Costa CEO says captain misled company, crew
ROME (AP) — The cruise captain who grounded the Costa Concordia off the Tuscan coast with 4,200 people on board did not relay correct information either to the company or crew after the ship hit rocks, the cruise ship owner's CEO said Friday as the search resumed for 21 missing passengers.
CEO Pierluigi Foschi told Italian state TV that the company spoke to the captain at 10:05 p.m. (2105 GMT; 4:05 p.m. EST), some 20 minutes after the ship ran aground on Jan. 13, but could not offer proper assistance because the captain's description "did not correspond to the truth."
Capt. Francesco Schettino said only that he had "problems" on board but did not mention hitting a reef.
Likewise, Foschi said crew members were not informed of the gravity of the situation.
Passenger video shown on Italian TV indicates crew members telling passengers to go to their cabins as late as 10:25 p.m. (2125 GMT; 4:25 p.m. EST). The abandon ship alarm sounded just before 11:00 p.m. (2200 GMT; 5:00 p.m. EST).
"That's because they also did not receive correct information on the gravity of the situation," Foschi said.
The $450 million Costa Concordia was carrying more than 4,200 passengers and crew when it slammed into well-charted rocks off the island of Giglio a week ago. Eleven people have been confirmed dead.
The Concordia shifted again on its rocky perch Friday, forcing the suspension of diving search operations for the 21 people still missing and raising concerns about the stability of the ship's resting place. But the search in areas above the waterline resumed in the evening after the ship was deemed stable.
The remarks by Costa CEO Foschi are the latest to indicate a lack of proper communication with authorities on land as the emergency unfolded.
An audiotape of the Concordia's first contact with maritime authorities has a Concordia office repeatedly replying that the ship had experienced a blackout, even though it had hit the reef more than half an hour earlier.
Italian media reported the officer on the call was Schettino, but that could not be independently confirmed.
Costa Crociere SpA, which offered support to the captain in the hours after the emergency, has now turned its back on the man who is under investigation for manslaughter, causing a shipwreck and abandoning his ship. Schettino, who was jailed after he left the ship, is under house arrest near Naples.
Costa in recent days has suspended Schettino, announced it is no longer paying his legal fees and has signed on as a civil party in the prosecution, a move that positions it as an injured party and would allow it to seek damages in the case of a guilty verdict.
Coast Guard spokesman Cmdr. Cosimo Nicastro said crews will evaluate the ship's stability Saturday morning to see if the diving operation can resume, focusing on an area where passengers would have sought lifeboats, Nicastro said.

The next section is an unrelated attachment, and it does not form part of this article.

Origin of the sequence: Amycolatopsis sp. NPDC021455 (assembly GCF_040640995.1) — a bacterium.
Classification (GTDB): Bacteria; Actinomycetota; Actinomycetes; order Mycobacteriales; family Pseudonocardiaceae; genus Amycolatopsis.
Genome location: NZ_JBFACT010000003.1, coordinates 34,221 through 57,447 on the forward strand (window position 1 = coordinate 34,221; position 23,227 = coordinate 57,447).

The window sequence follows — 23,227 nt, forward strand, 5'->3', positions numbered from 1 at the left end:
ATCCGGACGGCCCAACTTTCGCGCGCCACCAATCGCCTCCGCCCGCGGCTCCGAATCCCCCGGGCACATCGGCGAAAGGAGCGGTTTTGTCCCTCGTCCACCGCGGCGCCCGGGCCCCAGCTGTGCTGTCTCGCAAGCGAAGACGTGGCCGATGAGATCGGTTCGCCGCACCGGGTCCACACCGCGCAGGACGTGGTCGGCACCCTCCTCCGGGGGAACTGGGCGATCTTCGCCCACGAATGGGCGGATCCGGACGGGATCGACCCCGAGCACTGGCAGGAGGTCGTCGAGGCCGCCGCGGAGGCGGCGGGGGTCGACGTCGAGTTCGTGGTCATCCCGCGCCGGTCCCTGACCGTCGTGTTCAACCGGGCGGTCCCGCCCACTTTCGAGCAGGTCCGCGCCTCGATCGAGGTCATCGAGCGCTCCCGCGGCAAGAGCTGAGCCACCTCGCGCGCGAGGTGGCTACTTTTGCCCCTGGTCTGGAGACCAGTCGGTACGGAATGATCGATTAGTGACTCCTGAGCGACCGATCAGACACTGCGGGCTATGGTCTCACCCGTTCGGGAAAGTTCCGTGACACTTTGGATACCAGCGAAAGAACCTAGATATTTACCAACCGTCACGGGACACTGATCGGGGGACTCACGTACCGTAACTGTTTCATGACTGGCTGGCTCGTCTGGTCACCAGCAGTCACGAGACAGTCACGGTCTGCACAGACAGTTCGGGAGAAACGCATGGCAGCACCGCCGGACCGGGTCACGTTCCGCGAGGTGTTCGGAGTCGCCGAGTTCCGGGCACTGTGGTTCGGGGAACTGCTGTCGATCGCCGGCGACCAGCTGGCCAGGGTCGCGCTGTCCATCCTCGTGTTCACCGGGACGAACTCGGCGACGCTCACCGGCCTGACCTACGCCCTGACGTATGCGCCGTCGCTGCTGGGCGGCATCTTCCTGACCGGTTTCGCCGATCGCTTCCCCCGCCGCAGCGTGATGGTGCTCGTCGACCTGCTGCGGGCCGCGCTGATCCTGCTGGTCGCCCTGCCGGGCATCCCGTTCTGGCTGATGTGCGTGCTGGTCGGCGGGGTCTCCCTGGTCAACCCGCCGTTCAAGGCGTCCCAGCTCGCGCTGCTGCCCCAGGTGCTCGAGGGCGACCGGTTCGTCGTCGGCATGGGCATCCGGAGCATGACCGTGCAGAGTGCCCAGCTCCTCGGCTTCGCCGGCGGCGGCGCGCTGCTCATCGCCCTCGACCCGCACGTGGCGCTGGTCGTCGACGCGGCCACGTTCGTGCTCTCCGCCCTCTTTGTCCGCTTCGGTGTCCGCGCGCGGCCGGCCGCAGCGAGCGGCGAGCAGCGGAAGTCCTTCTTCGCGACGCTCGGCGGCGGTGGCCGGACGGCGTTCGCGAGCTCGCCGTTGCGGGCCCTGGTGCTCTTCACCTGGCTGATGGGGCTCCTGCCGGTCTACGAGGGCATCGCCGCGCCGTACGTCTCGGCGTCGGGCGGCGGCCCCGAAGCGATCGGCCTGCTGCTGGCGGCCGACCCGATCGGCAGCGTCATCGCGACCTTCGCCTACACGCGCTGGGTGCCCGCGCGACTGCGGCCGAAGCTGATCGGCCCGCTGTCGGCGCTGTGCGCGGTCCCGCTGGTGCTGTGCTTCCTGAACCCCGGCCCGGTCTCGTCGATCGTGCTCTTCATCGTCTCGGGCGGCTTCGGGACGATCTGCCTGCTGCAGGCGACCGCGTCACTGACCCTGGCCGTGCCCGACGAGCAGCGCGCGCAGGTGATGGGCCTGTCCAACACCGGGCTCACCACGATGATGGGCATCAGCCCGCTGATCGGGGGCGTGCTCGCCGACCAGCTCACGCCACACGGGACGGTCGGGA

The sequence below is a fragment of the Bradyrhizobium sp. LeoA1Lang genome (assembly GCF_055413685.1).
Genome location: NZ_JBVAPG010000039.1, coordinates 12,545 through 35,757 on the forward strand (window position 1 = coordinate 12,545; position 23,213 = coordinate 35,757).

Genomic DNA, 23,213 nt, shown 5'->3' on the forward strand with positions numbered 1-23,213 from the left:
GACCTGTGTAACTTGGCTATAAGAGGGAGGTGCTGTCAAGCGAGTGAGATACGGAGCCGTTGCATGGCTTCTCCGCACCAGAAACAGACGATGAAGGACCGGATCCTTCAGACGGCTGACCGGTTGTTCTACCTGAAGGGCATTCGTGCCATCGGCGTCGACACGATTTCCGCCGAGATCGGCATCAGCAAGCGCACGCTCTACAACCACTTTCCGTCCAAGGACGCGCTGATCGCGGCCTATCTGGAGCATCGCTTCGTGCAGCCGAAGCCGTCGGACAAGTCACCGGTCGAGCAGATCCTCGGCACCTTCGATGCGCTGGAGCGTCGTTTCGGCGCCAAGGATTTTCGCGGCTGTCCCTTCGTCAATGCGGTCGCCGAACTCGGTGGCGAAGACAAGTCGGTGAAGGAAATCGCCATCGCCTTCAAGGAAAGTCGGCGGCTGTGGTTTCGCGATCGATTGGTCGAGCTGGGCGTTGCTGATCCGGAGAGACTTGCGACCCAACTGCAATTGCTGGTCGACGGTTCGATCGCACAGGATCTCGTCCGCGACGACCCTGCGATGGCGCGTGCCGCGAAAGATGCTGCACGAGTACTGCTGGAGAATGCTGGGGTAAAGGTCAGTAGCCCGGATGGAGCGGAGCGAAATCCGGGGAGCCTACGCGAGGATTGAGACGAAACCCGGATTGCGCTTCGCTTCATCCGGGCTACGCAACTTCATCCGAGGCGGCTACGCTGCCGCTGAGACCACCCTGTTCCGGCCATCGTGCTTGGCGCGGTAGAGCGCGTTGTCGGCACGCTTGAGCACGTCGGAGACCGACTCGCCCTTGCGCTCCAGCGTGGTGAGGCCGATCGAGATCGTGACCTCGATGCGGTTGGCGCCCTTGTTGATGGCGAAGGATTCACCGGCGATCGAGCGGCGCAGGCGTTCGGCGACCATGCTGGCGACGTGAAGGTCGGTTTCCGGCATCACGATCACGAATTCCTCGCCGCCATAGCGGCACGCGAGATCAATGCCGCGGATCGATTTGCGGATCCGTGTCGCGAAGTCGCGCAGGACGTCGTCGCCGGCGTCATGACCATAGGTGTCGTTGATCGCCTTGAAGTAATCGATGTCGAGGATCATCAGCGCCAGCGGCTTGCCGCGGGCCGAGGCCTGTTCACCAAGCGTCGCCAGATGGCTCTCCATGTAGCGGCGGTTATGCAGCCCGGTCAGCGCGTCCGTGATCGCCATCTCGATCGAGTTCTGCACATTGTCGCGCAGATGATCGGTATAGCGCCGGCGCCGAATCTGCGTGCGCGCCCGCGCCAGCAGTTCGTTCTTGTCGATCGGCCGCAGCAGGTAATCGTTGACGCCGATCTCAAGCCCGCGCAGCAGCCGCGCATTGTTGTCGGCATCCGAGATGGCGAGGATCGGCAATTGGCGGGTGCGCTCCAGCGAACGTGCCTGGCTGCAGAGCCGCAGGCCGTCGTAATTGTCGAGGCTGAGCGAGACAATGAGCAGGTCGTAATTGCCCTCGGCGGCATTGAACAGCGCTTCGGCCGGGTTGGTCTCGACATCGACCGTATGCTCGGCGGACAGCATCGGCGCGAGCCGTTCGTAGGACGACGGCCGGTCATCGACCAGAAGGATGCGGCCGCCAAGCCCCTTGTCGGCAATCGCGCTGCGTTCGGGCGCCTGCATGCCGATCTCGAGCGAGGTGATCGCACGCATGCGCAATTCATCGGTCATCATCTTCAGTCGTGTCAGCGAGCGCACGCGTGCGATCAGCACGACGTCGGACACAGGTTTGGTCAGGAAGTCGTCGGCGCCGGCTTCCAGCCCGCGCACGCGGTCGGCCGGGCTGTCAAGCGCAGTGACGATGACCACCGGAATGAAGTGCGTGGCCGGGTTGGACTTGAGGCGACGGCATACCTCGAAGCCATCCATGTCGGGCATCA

It was not clear if the slight movements registered by sensors placed on board the Costa Concordia were just vibrations as the ship settles on the rocks off the Tuscan island of Giglio or if the massive ocean liner is slowly slipping off the reef. Salvage experts suggest it could be because of pockets of air gradually escaping.
The sensors detected that the ship's bow was moving about 15 millimeters (half an inch) an hour and the stern about 7 millimeters (one-quarter inch) an hour, said Nicola Casagli of the University of Florence, who was called in by Italian authorities to monitor the ship's stability.
The Concordia's movements are being watched since any significant shift could be dangerous for divers trying to locate those missing since the Concordia ran aground Jan. 13. An additional fear is that movement could damage tanks holding a 500,000 gallons of fuel oil and lead to leaks.
The sea floor drops off sharply a few meters (yards) from where the ship is resting, and Italy's environment minister has warned it risks sinking.
On Friday, relatives of some of the 21 missing were at Giglio's port getting briefings from rescue teams.
Casagli told Sky TG24 that some movement in the Concordia was only natural given the immense weight of the steel-hulled ship, which is being held in place by two huge rocks at bow and stern.
But the latest movements indicate it isn't stable, he said. "These are small, regular movements that are being monitored because they're going in the same direction," he told Sky.
Late Thursday, Carnival Corp., the U.S.-based company that owns Costa, announced it was conducting a comprehensive audit of all 10 of its cruise lines to review safety and emergency response procedures in the wake of the Costa disaster. The evacuation was chaotic and the alarm to abandon the ship was sounded after the Concordia had capsized too much to get many life boats down.
Colleen Barry reported from Milan. Andrea Foa contributed from Giglio, Italy.